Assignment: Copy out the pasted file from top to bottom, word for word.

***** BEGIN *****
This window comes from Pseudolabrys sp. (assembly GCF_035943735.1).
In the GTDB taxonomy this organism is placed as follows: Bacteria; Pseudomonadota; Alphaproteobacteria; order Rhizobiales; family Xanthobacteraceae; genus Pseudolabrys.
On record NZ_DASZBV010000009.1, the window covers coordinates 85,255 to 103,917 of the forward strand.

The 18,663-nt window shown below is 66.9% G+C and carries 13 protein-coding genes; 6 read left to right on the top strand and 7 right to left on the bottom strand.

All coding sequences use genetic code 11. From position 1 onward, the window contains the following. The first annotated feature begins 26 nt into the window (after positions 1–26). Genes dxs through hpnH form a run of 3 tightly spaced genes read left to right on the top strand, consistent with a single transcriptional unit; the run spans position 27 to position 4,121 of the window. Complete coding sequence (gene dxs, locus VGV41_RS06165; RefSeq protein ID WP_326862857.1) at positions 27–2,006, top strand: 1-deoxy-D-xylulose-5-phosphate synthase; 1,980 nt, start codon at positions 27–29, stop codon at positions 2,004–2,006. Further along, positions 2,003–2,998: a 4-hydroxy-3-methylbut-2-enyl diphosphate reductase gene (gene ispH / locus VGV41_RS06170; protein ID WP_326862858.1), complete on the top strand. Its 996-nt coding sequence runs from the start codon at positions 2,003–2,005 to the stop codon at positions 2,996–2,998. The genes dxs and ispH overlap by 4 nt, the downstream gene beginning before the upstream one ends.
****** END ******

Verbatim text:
This window comes from Pseudolabrys sp. (assembly GCF_035943735.1).
In the GTDB taxonomy this organism is placed as follows: Bacteria; Pseudomonadota; Alphaproteobacteria; order Rhizobiales; family Xanthobacteraceae; genus Pseudolabrys.
On record NZ_DASZBV010000009.1, the window covers coordinates 85,255 to 103,917 of the forward strand.

The 18,663-nt window shown below is 66.9% G+C and carries 13 protein-coding genes; 6 read left to right on the top strand and 7 right to left on the bottom strand.

All coding sequences use genetic code 11. From position 1 onward, the window contains the following. The first annotated feature begins 26 nt into the window (after positions 1–26). Genes dxs through hpnH form a run of 3 tightly spaced genes read left to right on the top strand, consistent with a single transcriptional unit; the run spans position 27 to position 4,121 of the window. Complete coding sequence (gene dxs, locus VGV41_RS06165; RefSeq protein ID WP_326862857.1) at positions 27–2,006, top strand: 1-deoxy-D-xylulose-5-phosphate synthase; 1,980 nt, start codon at positions 27–29, stop codon at positions 2,004–2,006. Further along, positions 2,003–2,998: a 4-hydroxy-3-methylbut-2-enyl diphosphate reductase gene (gene ispH / locus VGV41_RS06170; protein ID WP_326862858.1), complete on the top strand. Its 996-nt coding sequence runs from the start codon at positions 2,003–2,005 to the stop codon at positions 2,996–2,998. The genes dxs and ispH overlap by 4 nt, the downstream gene beginning before the upstream one ends.